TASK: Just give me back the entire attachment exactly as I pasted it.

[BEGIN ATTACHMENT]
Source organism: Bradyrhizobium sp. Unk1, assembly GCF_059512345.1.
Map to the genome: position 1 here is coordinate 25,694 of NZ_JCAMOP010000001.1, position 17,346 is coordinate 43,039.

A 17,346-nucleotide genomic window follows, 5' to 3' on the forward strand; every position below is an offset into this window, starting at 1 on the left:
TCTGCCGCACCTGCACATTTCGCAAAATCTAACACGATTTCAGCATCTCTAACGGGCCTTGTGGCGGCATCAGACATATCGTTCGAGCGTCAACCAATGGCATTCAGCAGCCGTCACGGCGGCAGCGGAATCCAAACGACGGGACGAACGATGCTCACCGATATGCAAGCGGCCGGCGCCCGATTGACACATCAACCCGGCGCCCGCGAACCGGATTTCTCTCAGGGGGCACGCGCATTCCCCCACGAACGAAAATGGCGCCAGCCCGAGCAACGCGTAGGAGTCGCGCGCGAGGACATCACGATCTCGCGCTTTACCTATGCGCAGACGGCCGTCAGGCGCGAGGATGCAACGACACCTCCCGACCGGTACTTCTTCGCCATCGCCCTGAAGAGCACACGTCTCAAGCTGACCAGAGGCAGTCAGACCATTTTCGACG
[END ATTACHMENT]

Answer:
Source organism: Bradyrhizobium sp. Unk1, assembly GCF_059512345.1.
Map to the genome: position 1 here is coordinate 25,694 of NZ_JCAMOP010000001.1, position 17,346 is coordinate 43,039.

A 17,346-nucleotide genomic window follows, 5' to 3' on the forward strand; every position below is an offset into this window, starting at 1 on the left:
TCTGCCGCACCTGCACATTTCGCAAAATCTAACACGATTTCAGCATCTCTAACGGGCCTTGTGGCGGCATCAGACATATCGTTCGAGCGTCAACCAATGGCATTCAGCAGCCGTCACGGCGGCAGCGGAATCCAAACGACGGGACGAACGATGCTCACCGATATGCAAGCGGCCGGCGCCCGATTGACACATCAACCCGGCGCCCGCGAACCGGATTTCTCTCAGGGGGCACGCGCATTCCCCCACGAACGAAAATGGCGCCAGCCCGAGCAACGCGTAGGAGTCGCGCGCGAGGACATCACGATCTCGCGCTTTACCTATGCGCAGACGGCCGTCAGGCGCGAGGATGCAACGACACCTCCCGACCGGTACTTCTTCGCCATCGCCCTGAAGAGCACACGTCTCAAGCTGACCAGAGGCAGTCAGACCATTTTCGACG